Sonora Grill has all the requisite touches you’d expect in a place named for a southwestern desert region and Mexican State: sun bleached animal skulls and antlers, a hunk of driftwood on the wall, paintings that evoke a desert sunset. The bar is not just a bar, it’s a Tequila Bar. The floors are terra cotta tile. The table tops are plank wood. A weathered wood arbor wraps around the front of the building.
But it was the simplest thing that distracted us. The overhead recessed lights, in addition to being turned up too bright, were an inexplicable mix of warm and cool color-temperature bulbs. Yes, we’re being picky, but Sonora clearly cares about details. Simply dimming the lights and ditching those cool color-temp bulbs would be an instant improvement. “Cool white” LED’s are a just another version of fluorescent tubes. And no one wants to see their food and/or dining partners bathed in bluish-green light. — M.C.
*** FOOD NOTES ***
When it comes to our meal at Sonora Grill, we are going to tackle the elephant in the room straight away. The Paella ($24) is, in fact, a combination of rice, shrimp, fish, and sausage. But it is not, in any way that we would normally recognize, anything like a familiar (mixed, or preparación barroca) paella. It might be that the chimmichurri-like green sauce stirred into the rice is an unexpected move. It might be that the fish is underflavored, and raises the question of where the more expected shellfish (mussels and clams, typically) might have gotten to. And it is most certainly that the sausage in the dish, rather than being something spicy and earthy along the lines of chorizo, is actually much closer to miniature breakfast sausages than anything we were expecting.
All of that said: the dish’s sauteed shrimp, twisted and charred by high heat into unexpected shapes, were absolutely stellar. This is a dish that could be successfully re-imagined and sold as a seafood rice bowl, but framing it as “paella” conjures up too many unfulfilled expectations.
We weren’t wild about the Sonora Hot Dog ($10), as it came topped with a gritty ground meat that tasted a bit like dehydrated chili, and it sported what tasted like a fairly generic low-grade hot dog (albeit one beautifully wrapped in bacon.)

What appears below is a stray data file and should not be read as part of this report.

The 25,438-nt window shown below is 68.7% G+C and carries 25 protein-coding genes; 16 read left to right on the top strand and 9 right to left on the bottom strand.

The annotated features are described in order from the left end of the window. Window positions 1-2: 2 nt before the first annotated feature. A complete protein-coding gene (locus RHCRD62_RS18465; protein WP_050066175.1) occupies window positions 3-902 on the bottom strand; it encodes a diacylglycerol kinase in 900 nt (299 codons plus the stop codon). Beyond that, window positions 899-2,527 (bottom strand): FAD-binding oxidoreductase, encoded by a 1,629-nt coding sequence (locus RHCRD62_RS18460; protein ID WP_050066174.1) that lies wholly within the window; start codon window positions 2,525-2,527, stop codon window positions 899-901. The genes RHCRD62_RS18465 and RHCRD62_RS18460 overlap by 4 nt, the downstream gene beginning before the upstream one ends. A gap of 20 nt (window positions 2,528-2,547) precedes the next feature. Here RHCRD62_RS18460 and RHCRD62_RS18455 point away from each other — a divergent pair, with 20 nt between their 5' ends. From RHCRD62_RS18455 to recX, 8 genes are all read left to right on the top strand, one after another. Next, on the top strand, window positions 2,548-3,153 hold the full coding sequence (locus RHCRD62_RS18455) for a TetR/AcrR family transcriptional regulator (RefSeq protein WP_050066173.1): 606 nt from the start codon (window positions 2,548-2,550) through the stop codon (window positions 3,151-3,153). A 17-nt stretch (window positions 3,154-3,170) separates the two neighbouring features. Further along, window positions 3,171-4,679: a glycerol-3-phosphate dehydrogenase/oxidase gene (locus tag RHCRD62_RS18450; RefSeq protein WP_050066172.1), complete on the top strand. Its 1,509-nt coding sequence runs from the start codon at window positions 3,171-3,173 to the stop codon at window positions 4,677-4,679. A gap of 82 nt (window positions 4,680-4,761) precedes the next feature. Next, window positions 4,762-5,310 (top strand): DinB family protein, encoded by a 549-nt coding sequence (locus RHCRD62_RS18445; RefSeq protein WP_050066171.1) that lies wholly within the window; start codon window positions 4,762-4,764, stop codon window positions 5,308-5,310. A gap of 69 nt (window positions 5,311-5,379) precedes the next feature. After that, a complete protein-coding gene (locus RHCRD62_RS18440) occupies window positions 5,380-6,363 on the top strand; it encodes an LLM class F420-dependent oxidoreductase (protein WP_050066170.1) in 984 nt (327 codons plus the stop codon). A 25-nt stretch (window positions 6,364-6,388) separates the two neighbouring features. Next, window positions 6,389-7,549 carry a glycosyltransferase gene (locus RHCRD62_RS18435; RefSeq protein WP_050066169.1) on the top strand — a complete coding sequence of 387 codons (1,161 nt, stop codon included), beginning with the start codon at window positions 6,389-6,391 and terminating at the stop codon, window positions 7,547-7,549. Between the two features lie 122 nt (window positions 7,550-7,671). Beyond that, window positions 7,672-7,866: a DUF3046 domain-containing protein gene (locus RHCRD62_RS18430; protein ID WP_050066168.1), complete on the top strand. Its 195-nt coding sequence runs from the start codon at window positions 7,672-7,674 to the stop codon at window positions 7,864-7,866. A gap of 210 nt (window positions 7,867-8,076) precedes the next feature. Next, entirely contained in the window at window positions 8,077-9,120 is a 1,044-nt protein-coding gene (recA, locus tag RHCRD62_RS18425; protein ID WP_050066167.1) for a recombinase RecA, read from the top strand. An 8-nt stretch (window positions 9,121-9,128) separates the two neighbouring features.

But we were happy to wash both our mains down with the Sonora Margarita ($10.50) which is everything we want in a drink like this: it’s simple, it’s tart, and the high quality tequila speaks clearly and with confidence. This may be one of the best margaritas in town. — J.N.
3601 E Lake St, Minneapolis
The place is dripping with British Isles pub culture. There’s the properly nicked-up wood bar, the cozy, tufted burgundy booths, the wood-paneled walls and shelves crammed with brit-flavored trinkets and knickknacks: photographs of footballers, coats-of-arms, sea charts, distillery maps, used books, vintage beer posters and pewter mugs. It’s as if the goal was to fill every available space with some pub artifact. The night we visited there was even a band singing acoustic, fiddle-tinged shanties.
Yet somehow, littered with these archetypes, Merlin’s Rest avoids coming off like a some twee imitation of an English pub. Perhaps the authenticity is due to its hodgepodge-y-ness and working-class vibe, both in terms of decor and clientele. You have tattooed hipsters rubbing elbows with baseball-capped students. Cubicle dwellers sharing bar corners with warehouse managers. You have groups of 20-something friends playing Settlers of Catan and 50-something friends tossing dice.
It’s the kind of bar you’d hope to randomly stumble into while trying to escape the rain on some scruffy London side-street. Only, no airfare is required. — M.C.
*** FOOD NOTES ***
Fish and Chips ($10.50) seemed like the right thing to order at one of the state’s most legitimate and upstanding British Isles pubs, and we weren’t disappointed with what arrived. We got the default preparation (fries and fish heavily doused in malt vinegar) and while we thought the breading on the fish was a bit tough and chewy, the maltiness and brightness from the vinegar was a nice complement to the fish, which was fully flavored and savory.
Our Pie of the Week ($8.50) was Australian-inspired, which meant Vegemite and sausage, and we couldn’t have been more pleased with it. The overall effect of the meat, the onions, and the earthy Vegemite was something along the lines of a classic sloppy Joe baked into a delicate, flaky, buttery crust, and it was ravishingly good alongside our beers.
There is no better Pimm’s Cup in America than the one at Merlin’s Rest ($8), and we’re sticking with that until someone proves otherwise. The stuff sliced up and presented within this classic cocktail is jaw-dropping – strawberries, cucumbers, mint leaves, and more – and the beautiful presentation is well-suited to the smooth, seductive, refreshing cocktail within. — J.N.